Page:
This week the secretary of the Spanish ambassade gave the French ambassador here à visit with a great deal of compliment and caress; and the Spanish ambassador intends to be here this next week or the week after; namely, to endeavour to hinder this state's coming to any agreement with Portugal. I have not had any letter from the councell of state since their choyce; the which I little wonder at. If they do not like my being here, truly I am very willing to return home, this employment having been to me troublesome and chargeable enough. I pray that I may have a word from you about it; and how matters are like to be steered, in relation to settlement at home, of which there is here so much and so differing discourse. I pray God guide your councels, and that England may not be alwayes in these uncertaintyes, by which it greatly suffers. I am,
Right Honourable,
Your most faithfull humble servant,
G. Downing.

The heads of the instructions to be given by the states general to the extraordinary embassadors going for France.

Vol. lxv. p. 435.

At the first audience they shall declare the gratitude, which their H. M. have resolved to manifest at all times for the courtesies they have received from his majesty and his predecessors; thanking him for the accommodation made 1657, and telling him, that according to the declaration of his majesty, they are also ready to renew the antient alliances.

That the king having given them notice of the peace made between the two crowns, the embassadors shall congratulate with his majesty, and protesting the good they hope thence for all Christendom.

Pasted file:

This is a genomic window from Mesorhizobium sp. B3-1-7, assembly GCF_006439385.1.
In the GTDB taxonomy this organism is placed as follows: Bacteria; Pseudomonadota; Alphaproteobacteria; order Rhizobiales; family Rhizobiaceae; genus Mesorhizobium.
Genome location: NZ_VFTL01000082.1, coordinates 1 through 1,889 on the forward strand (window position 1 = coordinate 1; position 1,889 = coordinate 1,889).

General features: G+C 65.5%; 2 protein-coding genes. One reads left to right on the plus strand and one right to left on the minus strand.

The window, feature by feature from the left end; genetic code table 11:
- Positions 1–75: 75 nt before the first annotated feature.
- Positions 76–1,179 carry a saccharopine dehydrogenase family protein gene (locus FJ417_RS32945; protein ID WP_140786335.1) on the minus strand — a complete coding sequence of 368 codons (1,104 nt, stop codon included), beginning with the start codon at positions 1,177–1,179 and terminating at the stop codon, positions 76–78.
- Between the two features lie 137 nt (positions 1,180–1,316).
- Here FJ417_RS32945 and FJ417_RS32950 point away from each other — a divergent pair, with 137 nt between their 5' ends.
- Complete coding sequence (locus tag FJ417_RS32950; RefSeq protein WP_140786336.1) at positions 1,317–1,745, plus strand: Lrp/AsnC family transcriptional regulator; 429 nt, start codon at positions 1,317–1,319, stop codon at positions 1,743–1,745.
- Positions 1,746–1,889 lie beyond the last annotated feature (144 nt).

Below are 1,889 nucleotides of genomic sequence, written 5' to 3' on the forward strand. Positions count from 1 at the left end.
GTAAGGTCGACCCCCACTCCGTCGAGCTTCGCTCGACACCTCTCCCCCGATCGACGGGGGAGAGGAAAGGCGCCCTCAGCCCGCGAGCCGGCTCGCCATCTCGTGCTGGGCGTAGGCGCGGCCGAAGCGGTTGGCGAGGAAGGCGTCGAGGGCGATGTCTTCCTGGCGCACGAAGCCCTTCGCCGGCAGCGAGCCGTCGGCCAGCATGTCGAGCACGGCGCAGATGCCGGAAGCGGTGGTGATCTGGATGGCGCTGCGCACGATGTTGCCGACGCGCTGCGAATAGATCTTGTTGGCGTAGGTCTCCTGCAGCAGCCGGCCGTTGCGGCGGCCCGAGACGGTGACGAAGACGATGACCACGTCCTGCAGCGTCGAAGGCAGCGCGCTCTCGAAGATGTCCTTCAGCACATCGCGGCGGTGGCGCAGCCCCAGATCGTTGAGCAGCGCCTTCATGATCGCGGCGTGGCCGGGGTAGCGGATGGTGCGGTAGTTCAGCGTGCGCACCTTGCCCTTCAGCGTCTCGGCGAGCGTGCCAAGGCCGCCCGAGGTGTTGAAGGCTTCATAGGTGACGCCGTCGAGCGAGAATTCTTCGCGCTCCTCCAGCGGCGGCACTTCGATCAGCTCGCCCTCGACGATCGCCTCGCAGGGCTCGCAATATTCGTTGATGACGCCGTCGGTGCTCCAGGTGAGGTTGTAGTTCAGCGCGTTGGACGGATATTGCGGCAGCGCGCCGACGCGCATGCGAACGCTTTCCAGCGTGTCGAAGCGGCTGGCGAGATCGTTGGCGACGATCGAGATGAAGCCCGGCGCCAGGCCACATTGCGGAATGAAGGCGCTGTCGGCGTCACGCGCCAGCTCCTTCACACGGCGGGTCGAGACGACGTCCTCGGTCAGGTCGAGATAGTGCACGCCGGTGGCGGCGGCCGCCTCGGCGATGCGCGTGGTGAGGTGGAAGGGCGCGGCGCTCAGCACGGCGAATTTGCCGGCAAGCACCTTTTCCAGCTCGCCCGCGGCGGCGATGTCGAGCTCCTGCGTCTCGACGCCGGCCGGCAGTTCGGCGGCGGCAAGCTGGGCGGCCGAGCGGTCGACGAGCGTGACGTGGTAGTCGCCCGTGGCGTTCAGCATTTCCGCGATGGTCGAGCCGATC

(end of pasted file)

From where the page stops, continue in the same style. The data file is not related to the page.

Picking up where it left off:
Also to congratulate about the marriage of the king.

After these alliances with the king and queen, they shall address themselves to the cardinal Mazarin, prosessing the great esteem, that their H. M. have of his person, praying him to continue in his good affection toward them, and to augment the mutual good correspondence.

Afterwards they shall speak to him of the renewing of the league, and also to the commissioners of his majesty, extending the said league to all the places of France and of the two countries, but without further engagement, than the sending of assistance after the one or the other shall be attacked; and after they shall have laboured in vain for a peace, remembring that it is the aim of the league, and that they shall make a draught of the treaty of 1596, and articles for concluding the said league, according to the clause in the agreement of 1657.

Moreover they shall conclude the treaty marine, according to what was agreed 1657; and as his majesty hath granted to other nations; and complain of the in-execution of orders and placarts published against pirates; also of the in-observance of the agreement of 1657, in relation to the restoring of prizes, and of the erecting the company or monopoly of whale-oil, and of the new impost upon foreigners ships, and other things, that shall be from time to time injoined them.

A letter of intelligence from the Hague.

Samedy, le 20me Mars, 1660.

Vol. lxvii. p. 180.

Il y a eu un memoire des ambassadeurs de Dennemarc, requerant quelques 5 fleuytes, pour s'en servir aux environs des isles, & pour transporter du monde. Ce qui est mis es mains des commissaires, & par la Hollande overgenoomen.

Il y a eue proposition pour ce qu'on appelle suyvering van binnelantsche pasporten; item, le verboodemen de marchandises au Zas: cela est overgenoomen.

La Hollande estoit prest avec leur advis pour la response à faire sur la proposition de I'ambassadeur de France; mais le president estoit desja forty, & s'excusoit de revenir. Je ne sçay, si on voudra relever cela si haut, comme le roy de France fit la proposition du sieur Boreel autrefois.

Le 22me dito.

La ville d'Amsterdam recommende fort tel Schuyt pour le consulat à Smirne; le NortHollande tel Smits.